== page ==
Feb. 7, 2013 —
Erin Hopkins, an Eastern Kentucky University pre-med biology major from Corbin, understands marijuana won’t cure all ills.
But that’s no reason, she says, to ignore the compassionate medical uses of the illegal drug.
“We can’t cure everyone with cancer; we can’t cure anyone with AIDS,” Hopkins told about 100 people gathered in a room at the Capitol Annex Wednesday to voice support for passage of a bill to legalize medical marijuana in Kentucky.
“But the least we can do is to allow them to relieve some of the side effects with a plant that grows naturally,” she said.
Sen. Perry Clark, D-Louisville, is sponsoring a measure which would legalize the medical use of marijuana, allow it to be grown in limited amounts for that purpose and establishing maximum amounts persons could possess for medical reasons and provide for state regulation. There are 18 other states which allow some limited medical uses for marijuana.
He named the bill the Gatewood Galbraith Medical Marijuana Act in memory of the man who openly campaigned for the legalization of marihuana and later hemp. Galbraith, who ran unsuccessfully for Commissioner of Agriculture, Attorney General and Governor several times, died last year.
Clark said the purpose of the bill is “compassionate medicine.” The drug or extracts of oil from the plant, Clark said, can effectively treat or ameliorate nausea from chemotherapy, treat pain, ease symptoms of Parkinson’s Disease and some studies indicate cure some forms of cancer.
“There’s science behind this — it’s a powerful medicine,” Clark told a crowd of supporters.
And public attitudes are changing, Clark contends. Last summer when Clark announced he would again file such a bill — he’s offered it past sessions — he told reporters he’d “smoked a little weed.” He said Wednesday, his re-election after making that public admission was proof the public no longer fears marijuana and supports relaxation of laws governing its use.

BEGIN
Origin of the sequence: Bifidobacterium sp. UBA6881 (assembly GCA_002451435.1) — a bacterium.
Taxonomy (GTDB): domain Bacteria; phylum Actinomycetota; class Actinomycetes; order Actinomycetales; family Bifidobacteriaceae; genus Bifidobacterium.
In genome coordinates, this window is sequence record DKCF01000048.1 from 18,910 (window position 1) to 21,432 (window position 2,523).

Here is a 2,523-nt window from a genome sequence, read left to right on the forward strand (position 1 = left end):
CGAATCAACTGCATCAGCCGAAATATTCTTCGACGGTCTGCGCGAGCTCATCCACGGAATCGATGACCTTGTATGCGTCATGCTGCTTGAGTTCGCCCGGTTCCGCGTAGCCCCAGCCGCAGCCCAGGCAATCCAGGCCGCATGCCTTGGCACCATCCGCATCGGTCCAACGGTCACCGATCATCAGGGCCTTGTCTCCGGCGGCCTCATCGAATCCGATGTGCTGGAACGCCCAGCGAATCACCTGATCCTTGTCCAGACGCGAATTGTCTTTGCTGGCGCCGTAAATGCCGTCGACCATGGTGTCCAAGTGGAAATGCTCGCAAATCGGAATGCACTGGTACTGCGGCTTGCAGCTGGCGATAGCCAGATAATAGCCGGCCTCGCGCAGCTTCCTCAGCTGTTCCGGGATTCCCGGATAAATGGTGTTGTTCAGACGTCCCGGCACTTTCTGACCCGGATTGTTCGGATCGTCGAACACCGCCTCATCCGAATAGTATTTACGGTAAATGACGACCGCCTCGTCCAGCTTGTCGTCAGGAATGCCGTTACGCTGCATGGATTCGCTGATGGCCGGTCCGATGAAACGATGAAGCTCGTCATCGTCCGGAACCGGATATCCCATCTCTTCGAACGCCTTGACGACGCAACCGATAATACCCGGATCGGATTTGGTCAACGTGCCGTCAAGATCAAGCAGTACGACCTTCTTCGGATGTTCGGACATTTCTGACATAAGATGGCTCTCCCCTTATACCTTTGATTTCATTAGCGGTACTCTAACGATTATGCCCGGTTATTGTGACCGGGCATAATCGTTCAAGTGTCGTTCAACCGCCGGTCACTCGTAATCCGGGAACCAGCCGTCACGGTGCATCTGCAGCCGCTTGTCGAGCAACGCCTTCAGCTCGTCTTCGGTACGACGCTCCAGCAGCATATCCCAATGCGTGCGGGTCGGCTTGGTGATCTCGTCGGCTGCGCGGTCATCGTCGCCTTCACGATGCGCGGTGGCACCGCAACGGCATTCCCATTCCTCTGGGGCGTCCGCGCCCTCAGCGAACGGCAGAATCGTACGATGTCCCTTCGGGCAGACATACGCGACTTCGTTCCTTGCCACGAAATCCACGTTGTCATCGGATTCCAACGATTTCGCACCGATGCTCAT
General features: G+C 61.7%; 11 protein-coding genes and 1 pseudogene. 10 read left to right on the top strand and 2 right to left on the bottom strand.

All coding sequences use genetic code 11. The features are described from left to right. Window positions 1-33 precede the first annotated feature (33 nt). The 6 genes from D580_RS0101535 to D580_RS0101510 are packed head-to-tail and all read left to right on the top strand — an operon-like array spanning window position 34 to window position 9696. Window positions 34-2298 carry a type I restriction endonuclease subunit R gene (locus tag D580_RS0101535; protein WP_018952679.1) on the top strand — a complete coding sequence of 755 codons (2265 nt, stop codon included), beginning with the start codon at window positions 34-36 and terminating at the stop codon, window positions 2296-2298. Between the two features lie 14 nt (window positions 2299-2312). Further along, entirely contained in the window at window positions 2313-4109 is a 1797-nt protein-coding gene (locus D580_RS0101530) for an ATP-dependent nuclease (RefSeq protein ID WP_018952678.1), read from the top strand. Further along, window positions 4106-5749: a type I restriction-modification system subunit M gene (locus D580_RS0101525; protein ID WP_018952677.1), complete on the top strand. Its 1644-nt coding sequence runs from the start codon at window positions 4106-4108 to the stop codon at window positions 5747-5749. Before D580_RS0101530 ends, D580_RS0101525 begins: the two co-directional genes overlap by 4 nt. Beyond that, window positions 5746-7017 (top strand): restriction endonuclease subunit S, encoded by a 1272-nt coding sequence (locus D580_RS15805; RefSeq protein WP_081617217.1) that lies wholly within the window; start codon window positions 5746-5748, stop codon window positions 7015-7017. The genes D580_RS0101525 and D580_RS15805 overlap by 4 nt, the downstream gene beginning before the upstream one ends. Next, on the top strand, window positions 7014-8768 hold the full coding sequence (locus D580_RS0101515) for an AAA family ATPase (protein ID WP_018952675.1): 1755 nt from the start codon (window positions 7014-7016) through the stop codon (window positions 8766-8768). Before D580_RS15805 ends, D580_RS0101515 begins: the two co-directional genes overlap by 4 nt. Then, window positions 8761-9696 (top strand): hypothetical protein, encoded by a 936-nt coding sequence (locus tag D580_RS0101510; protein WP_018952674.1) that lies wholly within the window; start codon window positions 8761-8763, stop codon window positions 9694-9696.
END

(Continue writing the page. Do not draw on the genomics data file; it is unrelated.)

Tony Ashley, another supporter who emceed the meeting, said Clark’s bill “is not about smoking pot, it’s about medicine, it’s about healing your body.”
Kallie Gentry, 20, a social work student at EKU who is originally from Columbia, Ky., said she’s observed people through her studies and work who suffered pain and other symptoms which marijuana could help.
A fellow EKU social work student, Mortisha Lynch, 31, of Richmond, said marijuana “is a plant. There’s no reason for it to be illegal.”
It can be effective in treating multiple symptoms, Lynch said, and costs far less than synthetic, artificially produced pharmaceutical drugs.
Both women said they do not use marijuana personally and each acknowledged smaller Kentucky communities may not be entirely comfortable with the idea of legalizing marijuana just yet.
Gentry said the people of her native Adair County “would probably say no” if asked whether to pass Clark’s measure, but she and Lynch said in communities like Richmond with so many younger students and in less rural areas, attitudes are changing.
Clark said with all the discussion of legalizing industrial hemp, a measure pushed by Republican Commissioner of Agriculture and supported by many in the Republican Senate, there is more willingness now than in the past to discuss marijuana.
“The atmosphere has approved a lot,” Clark said. “With the open discussion about hemp, things have changed. We couldn’t have had that discussion in the past.”
He doesn’t think the atmosphere has improved so much that passage of his bill is likely in the current session but Clark said he will keep pushing and “it’s just a matter of time.”
Ronnie Ellis writes for CNHI News Service and is based in Frankfort. Reach him at email@example.com. Follow CNHI News Service stories on Twitter at www.twitter.com/cnhifrankfort.